Click here for our Pet Cremation Pendant
Bunnies are a common pet and, as American society continues to slowly seek more and more diverse types of pets than the typical cat or dog, they are becoming even more common in households. As this trend increases, experts on pets are becoming more and more insistent that people who are new to the world of bunnies understand a few key points before diving in. (Many consider it a tragedy that every year thousands of bunnies purchased as pets around the Easter holiday end up in animal shelters a by the end of the summer because the new owners simply did not know what they were getting. It’s unclear exactly how many of these bunnies end up being euthanized, but the number is certainly significant.)
The first thing that numerous experts stress strongly in books, articles and websites is to remember that a bunny is a bunny, not a cat or dog. That means, simply, that bunny owners should remember that, when they begin having “problems” with a bunny that the issue is mostly likely with the owner’s own expectation of what a bunny will be like. Changing the expectation to match reality will usually keep tragedy at bay.
So, here are a few things to think about before diving in and accepting ownership of a bunny:
Bunnies are smart, but they are not necessarily cunning like the famous cartoon character Bugs Bunny. In fact real bunnies may be more accurately protrayed as the opposite of Bugs. Paranoid is often a better way to describe a typical bunny’s personality. Bunnies, it seems, are genetically wired to be suspicious of just about everything at first. That comes from the species having spent millions of years on the low end of the animal kingdom’s food chain. Bunnies are natural prey for just about every other type of animal on Earth -- even humans -- and don’t think they don’t know it, experts warn. Almost every bunny will be slow to warm up to even the friendliest of owners, but that’s not necessarily a defect in the bunny. It’s just years of bad karma in his genes. He may never entirely get over the fear that you intend to boil him up with some cabbage eventually.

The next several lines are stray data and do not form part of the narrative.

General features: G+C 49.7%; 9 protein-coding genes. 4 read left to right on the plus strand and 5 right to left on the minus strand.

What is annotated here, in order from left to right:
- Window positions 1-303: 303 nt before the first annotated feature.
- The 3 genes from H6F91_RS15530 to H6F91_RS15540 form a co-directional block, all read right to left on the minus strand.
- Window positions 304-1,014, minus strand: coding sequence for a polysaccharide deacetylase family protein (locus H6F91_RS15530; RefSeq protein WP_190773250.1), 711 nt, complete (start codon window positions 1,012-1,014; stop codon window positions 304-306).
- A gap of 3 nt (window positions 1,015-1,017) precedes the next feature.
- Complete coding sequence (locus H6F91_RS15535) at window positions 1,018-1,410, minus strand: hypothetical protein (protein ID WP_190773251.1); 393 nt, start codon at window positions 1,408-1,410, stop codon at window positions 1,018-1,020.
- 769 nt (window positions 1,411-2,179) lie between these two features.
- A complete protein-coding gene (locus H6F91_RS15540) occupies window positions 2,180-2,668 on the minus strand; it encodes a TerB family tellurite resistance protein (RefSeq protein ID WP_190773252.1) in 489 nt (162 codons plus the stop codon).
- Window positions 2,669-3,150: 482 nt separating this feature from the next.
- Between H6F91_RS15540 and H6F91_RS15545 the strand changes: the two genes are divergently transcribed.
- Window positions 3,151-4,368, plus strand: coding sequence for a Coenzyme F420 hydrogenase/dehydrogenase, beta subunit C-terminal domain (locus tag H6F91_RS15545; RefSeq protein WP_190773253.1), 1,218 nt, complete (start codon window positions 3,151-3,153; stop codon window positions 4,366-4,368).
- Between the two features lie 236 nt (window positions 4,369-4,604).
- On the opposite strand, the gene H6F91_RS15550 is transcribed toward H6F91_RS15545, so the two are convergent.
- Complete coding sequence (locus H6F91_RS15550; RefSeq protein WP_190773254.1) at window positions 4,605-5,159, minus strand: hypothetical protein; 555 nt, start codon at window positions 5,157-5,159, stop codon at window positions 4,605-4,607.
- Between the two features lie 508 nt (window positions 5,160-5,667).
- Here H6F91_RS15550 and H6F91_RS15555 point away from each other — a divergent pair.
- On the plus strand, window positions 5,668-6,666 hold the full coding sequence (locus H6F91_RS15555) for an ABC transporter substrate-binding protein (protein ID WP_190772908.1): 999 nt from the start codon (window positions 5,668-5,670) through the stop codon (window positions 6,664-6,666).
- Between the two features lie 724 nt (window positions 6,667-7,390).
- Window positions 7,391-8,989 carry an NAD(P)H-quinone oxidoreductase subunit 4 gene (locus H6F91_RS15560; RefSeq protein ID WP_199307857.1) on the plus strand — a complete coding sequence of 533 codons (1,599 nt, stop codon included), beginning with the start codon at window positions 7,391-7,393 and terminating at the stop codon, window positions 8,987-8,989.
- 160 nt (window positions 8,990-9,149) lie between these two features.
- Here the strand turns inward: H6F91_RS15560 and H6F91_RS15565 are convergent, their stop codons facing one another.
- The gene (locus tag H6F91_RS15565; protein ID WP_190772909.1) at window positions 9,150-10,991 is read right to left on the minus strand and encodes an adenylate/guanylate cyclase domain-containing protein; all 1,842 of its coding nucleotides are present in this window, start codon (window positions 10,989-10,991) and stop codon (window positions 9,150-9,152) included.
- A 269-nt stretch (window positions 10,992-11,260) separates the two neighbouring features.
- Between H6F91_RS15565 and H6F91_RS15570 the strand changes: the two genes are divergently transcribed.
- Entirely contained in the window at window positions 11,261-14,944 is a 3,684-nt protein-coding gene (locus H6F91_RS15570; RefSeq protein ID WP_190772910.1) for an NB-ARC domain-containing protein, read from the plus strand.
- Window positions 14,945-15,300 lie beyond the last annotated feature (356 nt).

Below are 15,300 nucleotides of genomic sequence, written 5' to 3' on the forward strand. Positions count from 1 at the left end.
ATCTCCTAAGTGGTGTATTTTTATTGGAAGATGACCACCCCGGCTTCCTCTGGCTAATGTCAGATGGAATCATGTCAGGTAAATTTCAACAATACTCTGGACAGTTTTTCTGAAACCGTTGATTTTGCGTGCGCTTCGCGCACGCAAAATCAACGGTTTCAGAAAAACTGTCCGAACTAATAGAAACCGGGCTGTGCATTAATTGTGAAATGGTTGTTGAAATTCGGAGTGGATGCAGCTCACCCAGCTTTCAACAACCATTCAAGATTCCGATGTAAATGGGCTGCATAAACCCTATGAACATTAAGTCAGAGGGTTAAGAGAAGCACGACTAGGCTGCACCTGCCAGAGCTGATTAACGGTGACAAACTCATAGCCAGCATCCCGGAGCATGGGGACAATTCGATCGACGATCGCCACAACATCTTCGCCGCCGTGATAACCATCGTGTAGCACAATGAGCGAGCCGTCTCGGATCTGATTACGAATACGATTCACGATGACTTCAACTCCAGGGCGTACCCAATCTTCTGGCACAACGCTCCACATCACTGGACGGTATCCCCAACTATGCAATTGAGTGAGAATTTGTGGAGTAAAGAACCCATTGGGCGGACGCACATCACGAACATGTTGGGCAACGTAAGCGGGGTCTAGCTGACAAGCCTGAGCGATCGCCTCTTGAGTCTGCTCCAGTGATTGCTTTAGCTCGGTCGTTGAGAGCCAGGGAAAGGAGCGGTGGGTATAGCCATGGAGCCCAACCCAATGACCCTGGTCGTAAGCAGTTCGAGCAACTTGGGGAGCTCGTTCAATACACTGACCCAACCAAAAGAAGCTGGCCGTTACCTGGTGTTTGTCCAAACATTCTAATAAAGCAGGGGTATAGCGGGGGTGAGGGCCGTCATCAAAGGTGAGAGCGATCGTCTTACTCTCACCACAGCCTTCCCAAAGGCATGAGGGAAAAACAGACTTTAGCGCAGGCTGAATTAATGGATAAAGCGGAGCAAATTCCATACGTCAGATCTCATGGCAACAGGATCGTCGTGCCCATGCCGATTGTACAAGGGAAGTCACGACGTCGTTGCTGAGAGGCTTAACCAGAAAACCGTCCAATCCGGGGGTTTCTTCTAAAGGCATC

Bunnies are like cats in that they like to explore and prefer to be left alone to just roam a house -- often running wildly and randomly at various points in a day.
But, unlike cats, bunnies often have a difficult time knowing when to quit. Left unchecked, they will eat carpet bare, chew threw wires until they are electrocuted, and even eat plastic -- and therefore poisonous -- houseplants down to the stem. Owners simply must bunny proof their homes. Leaving a bunny in a cage for hours on end is not the solution. That just reinforces the fears that the bunny already has about his home -- and the people in it. Cages are optional for bunnies, and most experts say, the less they are used, the better.
Bunnies can make loveable pets, and, like cats and dogs, they will provide hours of fun and pleasant memories for your family. And they are much easier to potty train than dogs and, unlike cats, they can usually be trained to do simple tricks on command. So, bunnies do have their advantages as pets.
Bunnies owners need simply be aware that bunnies are a special kind of animal and need, therefore, a special kind of home.
See all our Pet Cremation Jewelry
MEMORIALS.com: Your Premier Online Source for all your Funeral and Memorial needs. We live up to our name and reputation our staff is standing by to assist you, all products with No Sales Tax & Free Delivery.